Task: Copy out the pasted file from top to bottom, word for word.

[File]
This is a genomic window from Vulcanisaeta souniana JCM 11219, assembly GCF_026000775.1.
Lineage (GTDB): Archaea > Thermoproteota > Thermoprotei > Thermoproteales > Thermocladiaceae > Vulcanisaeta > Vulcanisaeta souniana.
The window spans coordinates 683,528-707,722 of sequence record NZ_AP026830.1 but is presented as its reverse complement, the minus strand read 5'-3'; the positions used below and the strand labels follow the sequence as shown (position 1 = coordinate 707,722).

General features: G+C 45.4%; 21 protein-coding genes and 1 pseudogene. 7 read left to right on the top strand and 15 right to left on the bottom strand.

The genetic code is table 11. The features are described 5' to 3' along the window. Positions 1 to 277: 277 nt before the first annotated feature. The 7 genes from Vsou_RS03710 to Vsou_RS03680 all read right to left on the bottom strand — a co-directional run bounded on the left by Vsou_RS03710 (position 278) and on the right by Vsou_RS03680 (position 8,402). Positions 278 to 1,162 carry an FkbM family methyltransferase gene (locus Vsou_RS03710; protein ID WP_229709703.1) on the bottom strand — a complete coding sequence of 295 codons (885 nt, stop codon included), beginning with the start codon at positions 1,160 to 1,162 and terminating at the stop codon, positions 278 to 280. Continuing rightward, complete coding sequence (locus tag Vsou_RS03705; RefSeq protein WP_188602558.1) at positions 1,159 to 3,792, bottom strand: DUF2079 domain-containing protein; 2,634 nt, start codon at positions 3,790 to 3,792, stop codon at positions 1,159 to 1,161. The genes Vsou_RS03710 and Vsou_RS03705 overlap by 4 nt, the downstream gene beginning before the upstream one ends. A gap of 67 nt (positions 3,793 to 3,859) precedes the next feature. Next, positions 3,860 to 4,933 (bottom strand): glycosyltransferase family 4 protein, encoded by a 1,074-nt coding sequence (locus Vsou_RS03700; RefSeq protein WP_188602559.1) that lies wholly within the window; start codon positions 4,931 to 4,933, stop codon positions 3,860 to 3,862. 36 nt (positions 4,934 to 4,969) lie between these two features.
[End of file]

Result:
This is a genomic window from Vulcanisaeta souniana JCM 11219, assembly GCF_026000775.1.
Lineage (GTDB): Archaea > Thermoproteota > Thermoprotei > Thermoproteales > Thermocladiaceae > Vulcanisaeta > Vulcanisaeta souniana.
The window spans coordinates 683,528-707,722 of sequence record NZ_AP026830.1 but is presented as its reverse complement, the minus strand read 5'-3'; the positions used below and the strand labels follow the sequence as shown (position 1 = coordinate 707,722).

General features: G+C 45.4%; 21 protein-coding genes and 1 pseudogene. 7 read left to right on the top strand and 15 right to left on the bottom strand.

The genetic code is table 11. The features are described 5' to 3' along the window. Positions 1 to 277: 277 nt before the first annotated feature. The 7 genes from Vsou_RS03710 to Vsou_RS03680 all read right to left on the bottom strand — a co-directional run bounded on the left by Vsou_RS03710 (position 278) and on the right by Vsou_RS03680 (position 8,402). Positions 278 to 1,162 carry an FkbM family methyltransferase gene (locus Vsou_RS03710; protein ID WP_229709703.1) on the bottom strand — a complete coding sequence of 295 codons (885 nt, stop codon included), beginning with the start codon at positions 1,160 to 1,162 and terminating at the stop codon, positions 278 to 280. Continuing rightward, complete coding sequence (locus tag Vsou_RS03705; RefSeq protein WP_188602558.1) at positions 1,159 to 3,792, bottom strand: DUF2079 domain-containing protein; 2,634 nt, start codon at positions 3,790 to 3,792, stop codon at positions 1,159 to 1,161. The genes Vsou_RS03710 and Vsou_RS03705 overlap by 4 nt, the downstream gene beginning before the upstream one ends. A gap of 67 nt (positions 3,793 to 3,859) precedes the next feature. Next, positions 3,860 to 4,933 (bottom strand): glycosyltransferase family 4 protein, encoded by a 1,074-nt coding sequence (locus Vsou_RS03700; RefSeq protein WP_188602559.1) that lies wholly within the window; start codon positions 4,931 to 4,933, stop codon positions 3,860 to 3,862. 36 nt (positions 4,934 to 4,969) lie between these two features.